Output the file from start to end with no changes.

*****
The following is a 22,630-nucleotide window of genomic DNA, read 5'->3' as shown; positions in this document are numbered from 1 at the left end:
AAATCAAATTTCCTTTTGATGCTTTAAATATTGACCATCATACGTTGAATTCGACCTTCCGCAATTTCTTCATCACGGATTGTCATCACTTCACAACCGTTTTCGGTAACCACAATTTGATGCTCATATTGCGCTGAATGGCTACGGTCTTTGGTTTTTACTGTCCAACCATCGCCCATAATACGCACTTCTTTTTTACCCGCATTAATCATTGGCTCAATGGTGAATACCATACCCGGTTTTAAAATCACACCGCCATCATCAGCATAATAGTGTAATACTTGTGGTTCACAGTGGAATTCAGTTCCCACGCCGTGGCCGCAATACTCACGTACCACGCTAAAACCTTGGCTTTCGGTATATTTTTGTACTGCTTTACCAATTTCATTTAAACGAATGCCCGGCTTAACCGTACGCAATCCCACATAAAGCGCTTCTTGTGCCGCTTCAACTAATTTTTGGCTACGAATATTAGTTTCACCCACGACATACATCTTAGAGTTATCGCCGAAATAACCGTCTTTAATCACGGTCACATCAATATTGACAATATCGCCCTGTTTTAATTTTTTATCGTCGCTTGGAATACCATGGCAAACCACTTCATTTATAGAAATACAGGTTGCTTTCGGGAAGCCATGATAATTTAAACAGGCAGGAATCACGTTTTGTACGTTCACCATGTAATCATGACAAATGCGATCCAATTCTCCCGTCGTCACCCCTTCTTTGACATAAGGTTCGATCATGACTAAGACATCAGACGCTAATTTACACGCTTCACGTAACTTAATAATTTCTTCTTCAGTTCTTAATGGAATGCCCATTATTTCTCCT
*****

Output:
The following is a 22,630-nucleotide window of genomic DNA, read 5'->3' as shown; positions in this document are numbered from 1 at the left end:
AAATCAAATTTCCTTTTGATGCTTTAAATATTGACCATCATACGTTGAATTCGACCTTCCGCAATTTCTTCATCACGGATTGTCATCACTTCACAACCGTTTTCGGTAACCACAATTTGATGCTCATATTGCGCTGAATGGCTACGGTCTTTGGTTTTTACTGTCCAACCATCGCCCATAATACGCACTTCTTTTTTACCCGCATTAATCATTGGCTCAATGGTGAATACCATACCCGGTTTTAAAATCACACCGCCATCATCAGCATAATAGTGTAATACTTGTGGTTCACAGTGGAATTCAGTTCCCACGCCGTGGCCGCAATACTCACGTACCACGCTAAAACCTTGGCTTTCGGTATATTTTTGTACTGCTTTACCAATTTCATTTAAACGAATGCCCGGCTTAACCGTACGCAATCCCACATAAAGCGCTTCTTGTGCCGCTTCAACTAATTTTTGGCTACGAATATTAGTTTCACCCACGACATACATCTTAGAGTTATCGCCGAAATAACCGTCTTTAATCACGGTCACATCAATATTGACAATATCGCCCTGTTTTAATTTTTTATCGTCGCTTGGAATACCATGGCAAACCACTTCATTTATAGAAATACAGGTTGCTTTCGGGAAGCCATGATAATTTAAACAGGCAGGAATCACGTTTTGTACGTTCACCATGTAATCATGACAAATGCGATCCAATTCTCCCGTCGTCACCCCTTCTTTGACATAAGGTTCGATCATGACTAAGACATCAGACGCTAATTTACACGCTTCACGTAACTTAATAATTTCTTCTTCAGTTCTTAATGGAATGCCCATTATTTCTCCT